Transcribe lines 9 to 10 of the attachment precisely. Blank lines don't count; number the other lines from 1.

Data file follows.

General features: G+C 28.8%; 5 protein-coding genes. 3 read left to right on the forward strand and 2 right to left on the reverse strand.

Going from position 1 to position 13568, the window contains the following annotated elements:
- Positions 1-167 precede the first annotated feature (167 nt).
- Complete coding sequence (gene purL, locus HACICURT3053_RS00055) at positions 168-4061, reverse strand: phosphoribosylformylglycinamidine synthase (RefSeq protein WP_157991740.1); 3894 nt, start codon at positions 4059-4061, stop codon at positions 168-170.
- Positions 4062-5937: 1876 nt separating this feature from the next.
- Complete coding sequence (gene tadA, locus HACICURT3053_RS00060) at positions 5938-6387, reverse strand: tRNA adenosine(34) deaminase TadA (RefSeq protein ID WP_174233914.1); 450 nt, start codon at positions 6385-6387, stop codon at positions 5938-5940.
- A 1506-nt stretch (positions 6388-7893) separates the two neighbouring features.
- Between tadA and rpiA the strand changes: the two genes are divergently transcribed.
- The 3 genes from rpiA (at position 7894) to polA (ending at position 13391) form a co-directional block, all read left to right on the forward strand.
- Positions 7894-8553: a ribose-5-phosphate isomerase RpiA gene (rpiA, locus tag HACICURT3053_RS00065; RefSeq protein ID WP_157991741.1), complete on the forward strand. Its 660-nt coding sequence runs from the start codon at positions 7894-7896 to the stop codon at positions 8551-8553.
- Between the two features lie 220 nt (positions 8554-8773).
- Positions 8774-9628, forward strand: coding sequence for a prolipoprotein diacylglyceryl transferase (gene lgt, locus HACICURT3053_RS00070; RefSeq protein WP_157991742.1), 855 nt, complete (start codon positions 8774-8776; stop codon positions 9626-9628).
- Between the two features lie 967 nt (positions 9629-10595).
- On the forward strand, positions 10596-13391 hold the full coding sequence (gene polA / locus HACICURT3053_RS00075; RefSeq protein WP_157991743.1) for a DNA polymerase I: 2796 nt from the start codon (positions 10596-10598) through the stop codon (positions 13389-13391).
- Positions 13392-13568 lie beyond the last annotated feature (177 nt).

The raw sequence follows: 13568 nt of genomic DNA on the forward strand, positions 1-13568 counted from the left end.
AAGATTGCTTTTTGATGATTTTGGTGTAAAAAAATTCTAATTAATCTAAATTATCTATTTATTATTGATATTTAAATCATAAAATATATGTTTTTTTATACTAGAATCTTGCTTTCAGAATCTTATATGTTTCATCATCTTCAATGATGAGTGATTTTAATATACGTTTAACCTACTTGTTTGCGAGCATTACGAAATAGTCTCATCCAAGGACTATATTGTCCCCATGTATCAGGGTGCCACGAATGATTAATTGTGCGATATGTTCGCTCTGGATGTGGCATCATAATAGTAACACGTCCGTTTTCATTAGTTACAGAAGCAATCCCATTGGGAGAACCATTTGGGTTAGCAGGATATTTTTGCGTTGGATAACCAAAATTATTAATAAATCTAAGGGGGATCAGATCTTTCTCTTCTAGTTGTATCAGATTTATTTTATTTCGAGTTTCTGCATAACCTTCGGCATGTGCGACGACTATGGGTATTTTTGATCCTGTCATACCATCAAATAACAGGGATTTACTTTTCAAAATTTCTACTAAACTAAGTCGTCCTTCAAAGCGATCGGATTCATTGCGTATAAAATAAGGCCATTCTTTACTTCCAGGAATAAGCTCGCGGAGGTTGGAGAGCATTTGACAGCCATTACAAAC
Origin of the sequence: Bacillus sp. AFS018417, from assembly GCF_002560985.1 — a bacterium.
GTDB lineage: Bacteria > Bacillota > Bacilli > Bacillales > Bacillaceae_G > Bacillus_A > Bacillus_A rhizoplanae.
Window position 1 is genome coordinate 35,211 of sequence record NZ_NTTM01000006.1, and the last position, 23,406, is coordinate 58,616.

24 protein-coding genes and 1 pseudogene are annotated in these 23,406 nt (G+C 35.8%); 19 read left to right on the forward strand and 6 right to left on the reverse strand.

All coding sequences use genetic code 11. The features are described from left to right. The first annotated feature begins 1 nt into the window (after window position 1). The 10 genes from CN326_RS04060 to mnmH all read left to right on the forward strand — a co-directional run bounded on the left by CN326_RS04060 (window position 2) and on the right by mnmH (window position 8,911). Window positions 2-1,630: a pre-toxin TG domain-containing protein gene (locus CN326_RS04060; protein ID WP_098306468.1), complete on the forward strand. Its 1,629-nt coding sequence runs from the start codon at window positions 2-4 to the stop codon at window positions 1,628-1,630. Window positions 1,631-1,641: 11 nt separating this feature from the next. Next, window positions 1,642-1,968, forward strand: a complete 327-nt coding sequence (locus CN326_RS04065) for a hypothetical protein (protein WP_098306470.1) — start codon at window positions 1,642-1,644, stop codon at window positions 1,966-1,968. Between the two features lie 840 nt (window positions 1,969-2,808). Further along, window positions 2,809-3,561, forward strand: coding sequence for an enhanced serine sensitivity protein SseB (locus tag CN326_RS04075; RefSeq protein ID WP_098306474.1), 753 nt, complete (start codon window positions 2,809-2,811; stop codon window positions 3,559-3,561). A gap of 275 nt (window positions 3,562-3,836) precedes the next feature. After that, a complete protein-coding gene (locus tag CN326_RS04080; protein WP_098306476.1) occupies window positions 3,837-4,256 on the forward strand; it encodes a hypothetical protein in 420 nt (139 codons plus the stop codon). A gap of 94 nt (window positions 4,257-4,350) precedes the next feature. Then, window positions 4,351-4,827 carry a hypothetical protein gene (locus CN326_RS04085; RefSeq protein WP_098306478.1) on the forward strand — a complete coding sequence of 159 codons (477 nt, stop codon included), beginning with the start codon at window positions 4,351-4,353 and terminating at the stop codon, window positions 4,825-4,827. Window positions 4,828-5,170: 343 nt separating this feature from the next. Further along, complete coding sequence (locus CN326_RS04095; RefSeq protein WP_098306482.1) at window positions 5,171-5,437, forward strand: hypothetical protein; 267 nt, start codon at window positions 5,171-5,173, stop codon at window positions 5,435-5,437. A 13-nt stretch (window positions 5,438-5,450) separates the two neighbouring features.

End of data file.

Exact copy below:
- The 3 genes from rpiA (at position 7894) to polA (ending at position 13391) form a co-directional block, all read left to right on the forward strand.
- Positions 7894-8553: a ribose-5-phosphate isomerase RpiA gene (rpiA, locus tag HACICURT3053_RS00065; RefSeq protein ID WP_157991741.1), complete on the forward strand. Its 660-nt coding sequence runs from the start codon at positions 7894-7896 to the stop codon at positions 8551-8553.